Use paint strippers safely
When it comes to removing old paint, paint strippers are fast acting, versatile and easy to use. Compared to sanding (which creates a lot of dust), paint strippers are one of the best and least harmful ways to remove lead-based paint. But paint strippers contain chemicals that can harm your health if not used properly.
Read the product label carefully before each use and follow all safety instructions.
If you develop breathing problems, dizziness, nausea or headaches while working with paint strippers, get some fresh air right away. Better yet, work for ten minutes at a time and then take a fresh air break.
Methylene chloride (also known as dichloromethane) is a chemical in paint strippers that is harmful to human health. When exposed over a long period of time to high levels of this chemical, lab animals developed cancer. Scientists believe that prolonged exposure could cause cancer in humans as well.
Methylene chloride is clear, colourless and has a mildly sweet smell. It can cause irritation if it gets on your skin. Breathing in the vapours over short periods can cause sluggishness, irritability, light-headedness, nausea and headaches.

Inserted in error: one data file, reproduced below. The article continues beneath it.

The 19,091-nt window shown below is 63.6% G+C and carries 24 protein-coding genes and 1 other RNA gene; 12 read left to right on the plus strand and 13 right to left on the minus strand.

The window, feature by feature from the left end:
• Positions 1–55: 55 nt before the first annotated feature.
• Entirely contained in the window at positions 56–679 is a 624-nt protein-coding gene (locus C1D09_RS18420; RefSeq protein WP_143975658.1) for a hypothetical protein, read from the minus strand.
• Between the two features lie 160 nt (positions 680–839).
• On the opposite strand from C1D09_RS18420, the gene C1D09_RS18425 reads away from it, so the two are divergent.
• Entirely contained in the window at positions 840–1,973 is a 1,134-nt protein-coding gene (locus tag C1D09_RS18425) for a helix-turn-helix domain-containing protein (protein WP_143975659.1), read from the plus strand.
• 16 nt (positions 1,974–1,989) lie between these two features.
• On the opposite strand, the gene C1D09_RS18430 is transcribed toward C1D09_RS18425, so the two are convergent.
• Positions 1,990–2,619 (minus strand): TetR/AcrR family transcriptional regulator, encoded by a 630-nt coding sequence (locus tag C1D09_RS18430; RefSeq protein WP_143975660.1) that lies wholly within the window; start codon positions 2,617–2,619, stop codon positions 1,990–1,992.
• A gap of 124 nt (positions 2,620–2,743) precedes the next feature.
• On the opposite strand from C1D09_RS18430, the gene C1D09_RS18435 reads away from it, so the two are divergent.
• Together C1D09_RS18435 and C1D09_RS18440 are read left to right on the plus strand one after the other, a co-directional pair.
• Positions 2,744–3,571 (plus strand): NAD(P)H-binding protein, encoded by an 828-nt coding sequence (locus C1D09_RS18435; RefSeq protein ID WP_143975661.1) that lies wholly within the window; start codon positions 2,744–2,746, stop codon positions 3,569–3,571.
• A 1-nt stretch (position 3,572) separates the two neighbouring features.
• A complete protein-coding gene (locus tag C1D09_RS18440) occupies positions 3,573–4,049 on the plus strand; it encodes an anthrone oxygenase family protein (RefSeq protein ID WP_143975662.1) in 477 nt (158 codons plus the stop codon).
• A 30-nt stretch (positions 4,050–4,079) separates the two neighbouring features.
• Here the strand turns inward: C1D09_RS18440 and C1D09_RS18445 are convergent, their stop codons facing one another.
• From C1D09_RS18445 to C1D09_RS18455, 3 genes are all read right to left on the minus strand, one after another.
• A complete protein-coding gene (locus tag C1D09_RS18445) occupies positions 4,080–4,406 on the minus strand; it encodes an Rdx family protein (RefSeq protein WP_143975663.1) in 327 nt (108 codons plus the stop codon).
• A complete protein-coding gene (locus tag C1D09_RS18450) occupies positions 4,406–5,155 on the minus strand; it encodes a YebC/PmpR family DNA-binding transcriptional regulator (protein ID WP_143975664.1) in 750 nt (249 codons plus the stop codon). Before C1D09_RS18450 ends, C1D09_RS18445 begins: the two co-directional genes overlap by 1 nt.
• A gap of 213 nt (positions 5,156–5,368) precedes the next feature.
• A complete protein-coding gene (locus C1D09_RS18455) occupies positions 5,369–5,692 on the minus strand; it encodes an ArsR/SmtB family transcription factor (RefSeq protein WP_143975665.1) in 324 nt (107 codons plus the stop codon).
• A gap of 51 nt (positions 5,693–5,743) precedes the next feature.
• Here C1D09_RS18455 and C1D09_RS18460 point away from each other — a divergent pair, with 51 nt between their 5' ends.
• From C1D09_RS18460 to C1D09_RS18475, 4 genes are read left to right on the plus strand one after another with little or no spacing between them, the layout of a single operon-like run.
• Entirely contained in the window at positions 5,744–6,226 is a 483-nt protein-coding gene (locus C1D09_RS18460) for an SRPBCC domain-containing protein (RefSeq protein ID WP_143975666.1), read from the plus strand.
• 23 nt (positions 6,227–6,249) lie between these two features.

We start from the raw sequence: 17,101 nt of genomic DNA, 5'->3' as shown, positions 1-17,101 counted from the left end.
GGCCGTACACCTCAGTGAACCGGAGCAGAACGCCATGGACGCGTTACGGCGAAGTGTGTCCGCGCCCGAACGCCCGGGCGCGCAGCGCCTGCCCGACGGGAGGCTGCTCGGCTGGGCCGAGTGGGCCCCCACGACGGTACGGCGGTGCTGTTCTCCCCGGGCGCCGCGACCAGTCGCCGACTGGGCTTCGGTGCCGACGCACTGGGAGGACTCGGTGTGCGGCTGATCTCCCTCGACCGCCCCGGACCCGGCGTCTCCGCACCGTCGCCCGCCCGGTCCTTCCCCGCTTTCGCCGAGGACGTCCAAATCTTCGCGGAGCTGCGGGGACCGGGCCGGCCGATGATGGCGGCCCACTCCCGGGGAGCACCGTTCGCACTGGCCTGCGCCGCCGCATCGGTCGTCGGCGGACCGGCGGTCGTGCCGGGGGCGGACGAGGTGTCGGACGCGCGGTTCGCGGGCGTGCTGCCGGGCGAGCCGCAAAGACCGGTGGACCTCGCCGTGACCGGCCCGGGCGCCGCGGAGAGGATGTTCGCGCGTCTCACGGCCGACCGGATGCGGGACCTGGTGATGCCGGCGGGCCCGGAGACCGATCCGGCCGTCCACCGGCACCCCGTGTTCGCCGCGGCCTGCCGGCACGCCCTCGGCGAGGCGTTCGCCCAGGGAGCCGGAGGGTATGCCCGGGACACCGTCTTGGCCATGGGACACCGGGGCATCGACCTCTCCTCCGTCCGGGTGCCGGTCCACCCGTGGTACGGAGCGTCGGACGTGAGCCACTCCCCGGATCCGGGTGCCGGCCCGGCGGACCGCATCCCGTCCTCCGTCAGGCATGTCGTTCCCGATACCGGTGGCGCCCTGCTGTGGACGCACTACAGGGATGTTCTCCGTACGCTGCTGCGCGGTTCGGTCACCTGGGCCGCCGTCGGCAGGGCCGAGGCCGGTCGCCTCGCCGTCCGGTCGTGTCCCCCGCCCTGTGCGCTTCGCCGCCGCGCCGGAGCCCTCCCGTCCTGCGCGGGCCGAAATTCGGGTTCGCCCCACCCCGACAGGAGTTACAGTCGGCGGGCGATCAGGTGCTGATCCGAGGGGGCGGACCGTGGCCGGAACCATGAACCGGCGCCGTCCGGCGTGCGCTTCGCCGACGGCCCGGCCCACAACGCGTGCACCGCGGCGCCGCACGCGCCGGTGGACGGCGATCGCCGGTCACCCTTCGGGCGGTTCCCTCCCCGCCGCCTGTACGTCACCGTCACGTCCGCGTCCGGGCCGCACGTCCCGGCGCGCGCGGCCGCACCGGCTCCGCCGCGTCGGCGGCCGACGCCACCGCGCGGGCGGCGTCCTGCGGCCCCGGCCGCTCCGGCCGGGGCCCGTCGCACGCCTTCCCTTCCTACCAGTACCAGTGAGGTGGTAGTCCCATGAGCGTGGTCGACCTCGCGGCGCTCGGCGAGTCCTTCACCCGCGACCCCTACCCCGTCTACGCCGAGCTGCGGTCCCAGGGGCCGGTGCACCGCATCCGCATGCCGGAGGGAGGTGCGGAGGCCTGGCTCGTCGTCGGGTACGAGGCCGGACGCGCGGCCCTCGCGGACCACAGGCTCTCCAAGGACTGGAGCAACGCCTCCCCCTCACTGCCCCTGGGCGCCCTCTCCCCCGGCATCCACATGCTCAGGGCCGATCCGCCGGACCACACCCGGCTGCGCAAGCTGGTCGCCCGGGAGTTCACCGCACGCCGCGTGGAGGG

- Read the label. Read and follow all safety instructions on the product label.
- Work outside. Using paint strippers indoors will contaminate the air, putting people inside at risk. Move the object you are stripping outdoors if possible.
- Keep fumes from spreading. If working inside, turn your furnace fan off before starting. Tape over your air supply and return registers.
- Ventilate. Make sure your work area is well ventilated. Open windows in the room where you are working. Place an electric fan by an open window to blow the fumes outside.
- Protect yourself. Always wear goggles, gloves and protective clothing. If you are removing lead-based paint, find a pair of coveralls and work shoes to wear only in the work area and wash all work clothes separately from other clothing.
- Wear a mask. Wear a good quality breathing mask made for use with organic chemicals. These can be bought at a paint store or safety equipment outlet.
- Wash it off. If you get paint stripper on your skin or in your eyes, wash it off right away.
- Don't eat or drink. Keep food and drinks away from your work area.
- Don't light up. Keep anything that might cause a spark or static electricity out of your work area, including cigarettes.
- Get help. Consider hiring a professional if you do not want to be exposed to the hazards of paint strippers.
- Read up. See Health Canada's fact sheet Lead-based Paint and booklet Lead in Your Home before starting any renovation project in an older home.
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